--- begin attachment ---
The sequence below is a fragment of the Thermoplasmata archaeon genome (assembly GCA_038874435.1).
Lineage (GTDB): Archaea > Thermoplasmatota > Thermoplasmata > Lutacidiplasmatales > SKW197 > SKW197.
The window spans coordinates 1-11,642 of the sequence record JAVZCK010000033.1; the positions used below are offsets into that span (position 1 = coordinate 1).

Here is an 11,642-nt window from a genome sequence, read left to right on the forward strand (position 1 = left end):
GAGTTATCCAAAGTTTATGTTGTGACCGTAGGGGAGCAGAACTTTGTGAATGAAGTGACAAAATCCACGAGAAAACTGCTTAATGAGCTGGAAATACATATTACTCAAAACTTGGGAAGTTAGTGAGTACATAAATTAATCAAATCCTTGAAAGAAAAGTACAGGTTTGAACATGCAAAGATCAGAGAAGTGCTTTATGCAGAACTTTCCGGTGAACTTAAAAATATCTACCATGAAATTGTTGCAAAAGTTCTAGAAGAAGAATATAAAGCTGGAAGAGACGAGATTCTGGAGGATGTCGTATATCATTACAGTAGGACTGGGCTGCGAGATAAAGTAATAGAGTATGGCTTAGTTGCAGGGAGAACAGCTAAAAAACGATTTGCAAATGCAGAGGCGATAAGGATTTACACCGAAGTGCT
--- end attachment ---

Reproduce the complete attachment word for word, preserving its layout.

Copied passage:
The sequence below is a fragment of the Thermoplasmata archaeon genome (assembly GCA_038874435.1).
Lineage (GTDB): Archaea > Thermoplasmatota > Thermoplasmata > Lutacidiplasmatales > SKW197 > SKW197.
The window spans coordinates 1-11,642 of the sequence record JAVZCK010000033.1; the positions used below are offsets into that span (position 1 = coordinate 1).

Here is an 11,642-nt window from a genome sequence, read left to right on the forward strand (position 1 = left end):
GAGTTATCCAAAGTTTATGTTGTGACCGTAGGGGAGCAGAACTTTGTGAATGAAGTGACAAAATCCACGAGAAAACTGCTTAATGAGCTGGAAATACATATTACTCAAAACTTGGGAAGTTAGTGAGTACATAAATTAATCAAATCCTTGAAAGAAAAGTACAGGTTTGAACATGCAAAGATCAGAGAAGTGCTTTATGCAGAACTTTCCGGTGAACTTAAAAATATCTACCATGAAATTGTTGCAAAAGTTCTAGAAGAAGAATATAAAGCTGGAAGAGACGAGATTCTGGAGGATGTCGTATATCATTACAGTAGGACTGGGCTGCGAGATAAAGTAATAGAGTATGGCTTAGTTGCAGGGAGAACAGCTAAAAAACGATTTGCAAATGCAGAGGCGATAAGGATTTACACCGAAGTGCT